Awww, poor birdie. I believe that birds have feelings.



Crows are really smart.

I have a strawberry patch with a 6 foot fence (for deer) and electric fencing (for elk and bear).

For the first few years I was OK except for the crows.

So I put bird netting up.

I was still having issues and thought it was mice...

Till I watched a crow hold up the netting for his co-conspirators to get in and out.

Then I went with putting blank CD's up because they hate the light reflection.

So they took the time to break them off the lines I had them on.

So I nailed the CDs to the posts.

So they broke them off the posts.

So I gave up.. they don't eat a lot of strawberries anyways.

We have one that we call crazy crow... its call sounds like a woman screaming.

Sometimes other crows respond in kind and we have screaming women in the trees for a bit.

I have a soft spot in my heart for them personally.

The wife... not so much.



edit on 17-6-2019 by Lumenari because: (no reason given)



posted on Jun, 17 2019 @ 06:51 PM
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originally posted by: Lumenari

originally posted by: Night Star
a reply to: zosimov

Awww, poor birdie. I believe that birds have feelings.



I have a soft spot in my heart for them personally. The wife... not so much.


Hmm. I believe you can take that phrase two different ways.



posted on Jun, 17 2019 @ 06:55 PM
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originally posted by: schuyler

originally posted by: Lumenari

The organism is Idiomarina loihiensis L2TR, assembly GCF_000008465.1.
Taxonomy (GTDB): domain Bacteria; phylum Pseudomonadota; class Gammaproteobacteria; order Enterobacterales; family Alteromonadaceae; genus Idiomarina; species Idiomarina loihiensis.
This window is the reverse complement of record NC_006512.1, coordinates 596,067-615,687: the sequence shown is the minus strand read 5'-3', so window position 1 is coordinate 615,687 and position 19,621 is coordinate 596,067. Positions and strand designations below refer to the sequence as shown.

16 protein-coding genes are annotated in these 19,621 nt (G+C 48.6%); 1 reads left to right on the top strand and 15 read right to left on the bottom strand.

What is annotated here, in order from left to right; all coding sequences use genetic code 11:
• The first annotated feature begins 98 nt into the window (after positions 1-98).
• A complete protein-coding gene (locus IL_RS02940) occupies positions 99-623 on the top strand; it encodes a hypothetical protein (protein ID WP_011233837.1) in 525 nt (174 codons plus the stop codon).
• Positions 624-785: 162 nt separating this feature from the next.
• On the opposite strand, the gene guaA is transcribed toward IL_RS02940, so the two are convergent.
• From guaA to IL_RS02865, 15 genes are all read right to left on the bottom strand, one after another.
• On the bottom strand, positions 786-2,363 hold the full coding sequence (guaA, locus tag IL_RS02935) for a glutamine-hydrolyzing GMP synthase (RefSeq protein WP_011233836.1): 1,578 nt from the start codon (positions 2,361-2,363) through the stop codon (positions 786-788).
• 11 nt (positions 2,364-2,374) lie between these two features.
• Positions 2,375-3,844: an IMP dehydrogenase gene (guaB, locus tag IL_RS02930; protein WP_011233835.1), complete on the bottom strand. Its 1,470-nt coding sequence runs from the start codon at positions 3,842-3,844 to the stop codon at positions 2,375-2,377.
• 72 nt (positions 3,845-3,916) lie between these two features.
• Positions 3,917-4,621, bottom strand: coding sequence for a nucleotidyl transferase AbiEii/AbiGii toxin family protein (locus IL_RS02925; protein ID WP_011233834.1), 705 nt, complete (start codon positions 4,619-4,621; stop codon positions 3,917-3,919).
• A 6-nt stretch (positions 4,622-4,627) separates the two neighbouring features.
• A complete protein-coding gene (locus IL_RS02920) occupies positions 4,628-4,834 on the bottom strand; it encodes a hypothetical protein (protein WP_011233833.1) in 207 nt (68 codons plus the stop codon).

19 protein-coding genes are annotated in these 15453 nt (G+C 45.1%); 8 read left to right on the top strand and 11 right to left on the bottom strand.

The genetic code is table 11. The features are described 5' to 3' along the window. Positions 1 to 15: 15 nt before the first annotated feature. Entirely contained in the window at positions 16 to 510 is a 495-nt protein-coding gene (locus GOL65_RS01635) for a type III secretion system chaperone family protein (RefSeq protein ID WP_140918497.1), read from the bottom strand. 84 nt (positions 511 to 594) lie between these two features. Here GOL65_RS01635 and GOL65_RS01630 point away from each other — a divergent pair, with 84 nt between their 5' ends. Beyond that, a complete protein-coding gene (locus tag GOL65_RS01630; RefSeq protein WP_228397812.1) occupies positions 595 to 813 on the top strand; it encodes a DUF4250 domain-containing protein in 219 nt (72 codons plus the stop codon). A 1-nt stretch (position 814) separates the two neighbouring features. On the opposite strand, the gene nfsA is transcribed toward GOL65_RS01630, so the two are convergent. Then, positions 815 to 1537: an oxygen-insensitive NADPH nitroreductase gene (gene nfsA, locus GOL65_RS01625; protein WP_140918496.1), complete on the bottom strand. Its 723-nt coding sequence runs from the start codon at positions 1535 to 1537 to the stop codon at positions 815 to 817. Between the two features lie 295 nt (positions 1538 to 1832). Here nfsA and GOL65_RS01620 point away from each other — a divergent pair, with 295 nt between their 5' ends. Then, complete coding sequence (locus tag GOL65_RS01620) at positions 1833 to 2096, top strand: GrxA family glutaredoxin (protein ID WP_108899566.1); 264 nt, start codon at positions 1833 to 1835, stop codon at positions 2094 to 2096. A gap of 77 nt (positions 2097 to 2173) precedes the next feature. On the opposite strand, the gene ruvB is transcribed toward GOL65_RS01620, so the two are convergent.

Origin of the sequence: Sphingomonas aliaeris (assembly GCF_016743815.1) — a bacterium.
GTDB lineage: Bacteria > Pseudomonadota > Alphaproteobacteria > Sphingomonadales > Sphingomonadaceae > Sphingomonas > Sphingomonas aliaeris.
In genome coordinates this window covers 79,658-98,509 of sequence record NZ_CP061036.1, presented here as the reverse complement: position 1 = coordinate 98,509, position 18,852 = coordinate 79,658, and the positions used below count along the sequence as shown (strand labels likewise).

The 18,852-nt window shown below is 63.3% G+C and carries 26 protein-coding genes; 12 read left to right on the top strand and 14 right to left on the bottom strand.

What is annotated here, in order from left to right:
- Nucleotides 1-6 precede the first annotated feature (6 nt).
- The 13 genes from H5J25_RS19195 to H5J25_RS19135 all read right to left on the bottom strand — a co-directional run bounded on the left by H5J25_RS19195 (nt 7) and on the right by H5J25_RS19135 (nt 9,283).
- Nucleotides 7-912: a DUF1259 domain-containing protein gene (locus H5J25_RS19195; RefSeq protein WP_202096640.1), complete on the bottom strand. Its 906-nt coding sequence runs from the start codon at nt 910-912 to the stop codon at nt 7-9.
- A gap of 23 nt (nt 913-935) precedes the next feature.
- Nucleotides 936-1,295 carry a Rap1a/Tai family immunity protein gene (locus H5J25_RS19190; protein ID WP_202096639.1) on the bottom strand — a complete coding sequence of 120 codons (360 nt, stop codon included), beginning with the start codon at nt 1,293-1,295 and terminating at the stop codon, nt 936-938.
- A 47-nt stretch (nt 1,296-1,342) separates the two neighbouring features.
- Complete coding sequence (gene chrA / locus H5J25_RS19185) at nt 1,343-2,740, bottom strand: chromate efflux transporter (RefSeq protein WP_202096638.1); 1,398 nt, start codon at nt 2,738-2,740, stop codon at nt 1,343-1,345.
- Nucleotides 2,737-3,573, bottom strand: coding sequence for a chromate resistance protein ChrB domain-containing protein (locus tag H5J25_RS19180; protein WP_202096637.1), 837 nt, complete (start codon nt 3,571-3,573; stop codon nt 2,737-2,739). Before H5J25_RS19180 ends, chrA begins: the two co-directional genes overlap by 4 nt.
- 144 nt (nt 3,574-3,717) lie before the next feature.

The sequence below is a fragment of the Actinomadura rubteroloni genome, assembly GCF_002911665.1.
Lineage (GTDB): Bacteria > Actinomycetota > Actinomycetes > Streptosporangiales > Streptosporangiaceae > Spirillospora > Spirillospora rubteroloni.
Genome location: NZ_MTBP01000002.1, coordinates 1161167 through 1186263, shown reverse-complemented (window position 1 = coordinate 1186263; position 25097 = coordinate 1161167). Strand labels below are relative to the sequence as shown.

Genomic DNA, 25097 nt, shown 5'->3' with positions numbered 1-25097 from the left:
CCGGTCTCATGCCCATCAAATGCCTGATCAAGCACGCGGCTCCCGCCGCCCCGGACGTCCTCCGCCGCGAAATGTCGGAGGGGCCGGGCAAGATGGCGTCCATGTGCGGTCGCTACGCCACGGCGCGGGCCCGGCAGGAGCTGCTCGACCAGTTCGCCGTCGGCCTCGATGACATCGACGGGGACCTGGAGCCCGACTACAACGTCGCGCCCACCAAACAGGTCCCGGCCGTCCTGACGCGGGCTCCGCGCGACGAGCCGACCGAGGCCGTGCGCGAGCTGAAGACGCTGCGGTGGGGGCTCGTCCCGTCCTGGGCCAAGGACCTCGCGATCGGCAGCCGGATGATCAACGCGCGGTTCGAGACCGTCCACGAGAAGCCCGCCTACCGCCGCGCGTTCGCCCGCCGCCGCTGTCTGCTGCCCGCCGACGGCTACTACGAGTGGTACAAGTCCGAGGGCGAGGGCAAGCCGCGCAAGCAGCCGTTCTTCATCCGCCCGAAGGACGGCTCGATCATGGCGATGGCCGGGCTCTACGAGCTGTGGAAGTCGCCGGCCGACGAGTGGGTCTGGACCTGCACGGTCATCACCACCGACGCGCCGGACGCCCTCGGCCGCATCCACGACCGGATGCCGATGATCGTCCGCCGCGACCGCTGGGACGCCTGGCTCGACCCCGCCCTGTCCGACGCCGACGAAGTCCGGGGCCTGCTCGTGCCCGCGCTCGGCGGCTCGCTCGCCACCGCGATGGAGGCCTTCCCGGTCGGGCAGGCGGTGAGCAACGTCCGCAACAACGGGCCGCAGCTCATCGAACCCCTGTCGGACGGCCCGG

originally posted by: Night Star
a reply to: zosimov

Awww, poor birdie. I believe that birds have feelings.



I have a soft spot in my heart for them personally. The wife... not so much.


Hmm. I believe you can take that phrase two different ways.


Oops!!!

You are entirely correct and you made me blow Dead Guy Ale out of my nose once I puzzled that out.

Meant the wife is not as fond of crows as I am.




edit on 17-6-2019 by Lumenari because: (no reason given)



posted on Jun, 18 2019 @ 01:32 AM
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a reply to: Lumenari

Yes they are indeed smart. You made me laugh when you mentioned all the ways they tried to get the strawberries and the screaming women crows. Lol! I have always been fond of crows myself.



posted on Jun, 18 2019 @ 01:33 AM
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originally posted by: schuyler

originally posted by: Lumenari

originally posted by: Night Star
a reply to: zosimov

Awww, poor birdie. I believe that birds have feelings.



I have a soft spot in my heart for them personally. The wife... not so much.


Hmm. I believe you can take that phrase two different ways.



Hahaha! I didn't notice that until you pointed it out.